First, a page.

The kidneys are amongst the body’s most important organs. The Ancient Egyptians recognized their importance, leaving only the brain and kidneys in position before embalming the body, inferring that they held a higher value. ?
A single kidney contains 7-9 renal lobes, each of which include a renal pyramid and renal cortex. Within a renal lobe, there are a number of intrarenal blood vessels. These are responsible for the transport of blood around the kidneys, and in particular the delivery of blood to the functional units of the kidneys — the nephrons. ?
There are approximately 1 million nephrons in each human kidney, all actively filtering blood and generating urine. A nephron consists of a renal corpuscle attached to long convoluted renal tubules.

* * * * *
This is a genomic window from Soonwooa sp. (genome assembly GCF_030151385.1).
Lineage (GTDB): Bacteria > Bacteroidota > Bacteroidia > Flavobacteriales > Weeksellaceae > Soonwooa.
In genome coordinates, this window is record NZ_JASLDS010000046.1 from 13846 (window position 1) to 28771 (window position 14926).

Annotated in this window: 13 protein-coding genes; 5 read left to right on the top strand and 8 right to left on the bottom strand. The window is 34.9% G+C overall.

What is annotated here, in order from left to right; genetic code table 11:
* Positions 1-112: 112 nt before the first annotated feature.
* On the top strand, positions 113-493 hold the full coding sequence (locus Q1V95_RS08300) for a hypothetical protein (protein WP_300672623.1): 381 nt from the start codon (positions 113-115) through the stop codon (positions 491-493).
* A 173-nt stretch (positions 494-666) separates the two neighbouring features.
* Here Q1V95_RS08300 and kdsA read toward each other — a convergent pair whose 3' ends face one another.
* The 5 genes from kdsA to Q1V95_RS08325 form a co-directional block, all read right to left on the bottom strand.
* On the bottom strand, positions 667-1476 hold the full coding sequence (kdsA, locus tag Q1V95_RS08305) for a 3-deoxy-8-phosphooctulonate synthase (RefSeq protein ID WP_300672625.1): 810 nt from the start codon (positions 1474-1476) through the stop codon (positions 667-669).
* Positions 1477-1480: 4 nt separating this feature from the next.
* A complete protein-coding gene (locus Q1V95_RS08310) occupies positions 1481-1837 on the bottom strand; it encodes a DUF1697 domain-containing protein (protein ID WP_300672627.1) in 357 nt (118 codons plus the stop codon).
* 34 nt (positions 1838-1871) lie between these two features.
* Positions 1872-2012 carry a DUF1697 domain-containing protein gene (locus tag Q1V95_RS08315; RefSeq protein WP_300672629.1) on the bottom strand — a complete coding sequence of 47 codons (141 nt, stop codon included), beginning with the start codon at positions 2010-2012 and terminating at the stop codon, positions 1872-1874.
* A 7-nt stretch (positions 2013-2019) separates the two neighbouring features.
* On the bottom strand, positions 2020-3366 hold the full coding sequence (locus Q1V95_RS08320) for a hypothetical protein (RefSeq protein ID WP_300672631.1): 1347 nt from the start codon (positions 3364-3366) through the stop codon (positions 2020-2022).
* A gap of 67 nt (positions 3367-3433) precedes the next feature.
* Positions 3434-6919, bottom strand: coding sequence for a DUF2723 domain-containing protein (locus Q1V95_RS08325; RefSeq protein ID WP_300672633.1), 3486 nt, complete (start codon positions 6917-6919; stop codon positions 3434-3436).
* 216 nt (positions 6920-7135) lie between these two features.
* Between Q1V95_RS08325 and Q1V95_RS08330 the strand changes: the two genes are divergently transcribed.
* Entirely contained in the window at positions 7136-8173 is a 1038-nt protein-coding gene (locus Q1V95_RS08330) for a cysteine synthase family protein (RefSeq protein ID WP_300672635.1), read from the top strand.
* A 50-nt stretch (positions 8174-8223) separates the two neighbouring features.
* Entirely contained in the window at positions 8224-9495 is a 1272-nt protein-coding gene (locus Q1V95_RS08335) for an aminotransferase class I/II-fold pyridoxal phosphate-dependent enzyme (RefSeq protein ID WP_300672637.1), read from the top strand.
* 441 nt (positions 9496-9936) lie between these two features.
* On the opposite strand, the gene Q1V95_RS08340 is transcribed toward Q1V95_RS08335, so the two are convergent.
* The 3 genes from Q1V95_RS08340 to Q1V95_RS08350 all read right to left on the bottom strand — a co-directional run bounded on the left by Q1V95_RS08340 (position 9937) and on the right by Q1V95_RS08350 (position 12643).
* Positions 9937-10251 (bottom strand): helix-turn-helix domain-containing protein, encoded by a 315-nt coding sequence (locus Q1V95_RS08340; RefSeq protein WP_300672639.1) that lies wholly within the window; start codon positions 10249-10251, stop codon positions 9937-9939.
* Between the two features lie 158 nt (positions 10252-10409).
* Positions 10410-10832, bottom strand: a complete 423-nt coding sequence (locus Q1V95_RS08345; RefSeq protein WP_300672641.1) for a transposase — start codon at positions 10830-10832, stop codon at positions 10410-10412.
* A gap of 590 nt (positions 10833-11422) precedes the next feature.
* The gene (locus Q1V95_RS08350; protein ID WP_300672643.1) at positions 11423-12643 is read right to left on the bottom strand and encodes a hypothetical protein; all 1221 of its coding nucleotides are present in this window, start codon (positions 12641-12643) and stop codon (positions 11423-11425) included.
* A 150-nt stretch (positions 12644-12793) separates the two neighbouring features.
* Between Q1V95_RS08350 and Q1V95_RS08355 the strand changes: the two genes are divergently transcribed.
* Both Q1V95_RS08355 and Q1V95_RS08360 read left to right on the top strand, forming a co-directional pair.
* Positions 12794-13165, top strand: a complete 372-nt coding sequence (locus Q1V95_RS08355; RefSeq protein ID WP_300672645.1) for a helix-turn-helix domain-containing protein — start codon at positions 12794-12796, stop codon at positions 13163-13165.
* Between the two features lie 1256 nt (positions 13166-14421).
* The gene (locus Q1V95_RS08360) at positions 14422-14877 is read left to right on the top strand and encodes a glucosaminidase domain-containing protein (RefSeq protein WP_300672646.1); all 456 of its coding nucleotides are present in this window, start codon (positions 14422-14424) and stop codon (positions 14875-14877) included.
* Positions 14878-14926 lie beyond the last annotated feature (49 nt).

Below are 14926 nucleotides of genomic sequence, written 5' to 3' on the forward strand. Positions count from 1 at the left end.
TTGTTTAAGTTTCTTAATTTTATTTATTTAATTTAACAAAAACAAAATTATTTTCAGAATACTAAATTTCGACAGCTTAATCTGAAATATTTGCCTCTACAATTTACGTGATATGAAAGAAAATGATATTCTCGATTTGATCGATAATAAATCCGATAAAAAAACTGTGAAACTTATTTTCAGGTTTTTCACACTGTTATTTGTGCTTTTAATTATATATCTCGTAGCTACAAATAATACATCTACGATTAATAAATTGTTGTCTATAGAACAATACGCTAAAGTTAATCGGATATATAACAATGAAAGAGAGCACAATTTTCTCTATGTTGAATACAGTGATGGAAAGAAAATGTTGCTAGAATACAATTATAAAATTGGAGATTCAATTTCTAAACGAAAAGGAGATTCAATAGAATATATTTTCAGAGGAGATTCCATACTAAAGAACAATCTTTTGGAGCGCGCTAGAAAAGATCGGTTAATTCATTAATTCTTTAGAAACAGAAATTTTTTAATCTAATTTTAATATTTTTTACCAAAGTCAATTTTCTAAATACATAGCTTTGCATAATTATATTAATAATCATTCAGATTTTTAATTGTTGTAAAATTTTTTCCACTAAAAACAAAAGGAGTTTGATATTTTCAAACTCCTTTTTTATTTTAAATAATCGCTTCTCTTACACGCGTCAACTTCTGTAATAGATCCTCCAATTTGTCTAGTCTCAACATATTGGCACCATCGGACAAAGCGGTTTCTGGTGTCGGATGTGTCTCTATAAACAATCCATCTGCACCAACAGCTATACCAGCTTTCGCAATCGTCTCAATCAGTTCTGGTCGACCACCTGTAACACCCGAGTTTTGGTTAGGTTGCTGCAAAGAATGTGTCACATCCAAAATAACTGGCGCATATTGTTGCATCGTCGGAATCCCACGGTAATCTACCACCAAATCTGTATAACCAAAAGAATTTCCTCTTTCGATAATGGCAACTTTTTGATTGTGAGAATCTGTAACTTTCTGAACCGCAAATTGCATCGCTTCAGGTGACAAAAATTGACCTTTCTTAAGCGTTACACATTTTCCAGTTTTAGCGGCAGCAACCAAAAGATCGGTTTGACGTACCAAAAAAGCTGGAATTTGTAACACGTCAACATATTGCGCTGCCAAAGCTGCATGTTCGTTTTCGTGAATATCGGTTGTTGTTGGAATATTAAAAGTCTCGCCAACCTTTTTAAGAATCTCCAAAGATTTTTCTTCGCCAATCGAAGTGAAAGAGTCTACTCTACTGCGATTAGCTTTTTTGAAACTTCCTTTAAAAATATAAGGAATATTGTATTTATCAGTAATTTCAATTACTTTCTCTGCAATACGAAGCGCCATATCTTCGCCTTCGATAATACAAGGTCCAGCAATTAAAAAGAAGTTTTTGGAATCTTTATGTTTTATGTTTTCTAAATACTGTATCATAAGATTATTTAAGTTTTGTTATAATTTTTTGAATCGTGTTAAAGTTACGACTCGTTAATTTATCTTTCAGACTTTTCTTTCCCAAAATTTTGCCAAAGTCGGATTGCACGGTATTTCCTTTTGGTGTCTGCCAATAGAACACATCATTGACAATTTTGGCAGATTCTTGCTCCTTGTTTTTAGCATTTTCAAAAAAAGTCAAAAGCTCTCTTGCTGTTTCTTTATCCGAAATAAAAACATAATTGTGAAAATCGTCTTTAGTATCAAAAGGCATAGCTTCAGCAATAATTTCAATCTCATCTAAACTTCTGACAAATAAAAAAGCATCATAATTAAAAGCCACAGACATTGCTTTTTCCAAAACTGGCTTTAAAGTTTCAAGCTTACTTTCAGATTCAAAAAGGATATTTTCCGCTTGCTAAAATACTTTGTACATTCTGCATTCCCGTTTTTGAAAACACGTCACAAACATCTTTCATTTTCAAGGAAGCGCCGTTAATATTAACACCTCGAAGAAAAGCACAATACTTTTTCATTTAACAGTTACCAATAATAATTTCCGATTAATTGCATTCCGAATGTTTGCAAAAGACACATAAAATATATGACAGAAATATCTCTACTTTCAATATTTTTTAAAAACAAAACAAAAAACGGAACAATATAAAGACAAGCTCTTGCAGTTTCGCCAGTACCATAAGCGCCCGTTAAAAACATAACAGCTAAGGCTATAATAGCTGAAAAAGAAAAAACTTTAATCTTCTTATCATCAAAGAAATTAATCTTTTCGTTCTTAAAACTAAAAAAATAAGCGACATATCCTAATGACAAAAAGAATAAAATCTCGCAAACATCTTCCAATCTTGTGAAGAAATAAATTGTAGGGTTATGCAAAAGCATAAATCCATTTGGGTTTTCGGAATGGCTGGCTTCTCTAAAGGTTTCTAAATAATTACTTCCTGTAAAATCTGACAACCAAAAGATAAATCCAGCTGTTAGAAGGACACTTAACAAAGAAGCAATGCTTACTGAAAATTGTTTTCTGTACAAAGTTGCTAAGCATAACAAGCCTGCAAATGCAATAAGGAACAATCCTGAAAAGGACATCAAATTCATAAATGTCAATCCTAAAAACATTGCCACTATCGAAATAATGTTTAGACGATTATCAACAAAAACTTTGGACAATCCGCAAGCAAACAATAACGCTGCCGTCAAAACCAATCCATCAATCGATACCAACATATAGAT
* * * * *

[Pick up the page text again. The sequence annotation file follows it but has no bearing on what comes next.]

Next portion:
The renal corpuscle contains the glomerulus and the glomerular capsule. Here, water and low-molecular weight substances are filtered during a process known as glomerular filtration. This is the first step of urine production.
The tubules within a nephron include; the proximal convoluted tubule, the loop of henle and the distal convoluted tubule. The second and third steps of urine production (tubular reabsorption and secretion) occur within these tubules.
The tubules eventually drain into collecting ducts where the urine becomes concentrated. The fluid is then passed out of the kidney lobe via the papillary ducts and eventually excreted from the body through the urethra.
The kidneys are impressive organs, filtering approximately a half-cup of blood every minute. Someone who’s lost 30-40% of their kidney function may not even notice. However, a loss of 85-90% can be fatal. Dialysis (or renal replacement therapy) is a treatment option which removes waste and excess fluid when the function of the kidneys declines dramatically.
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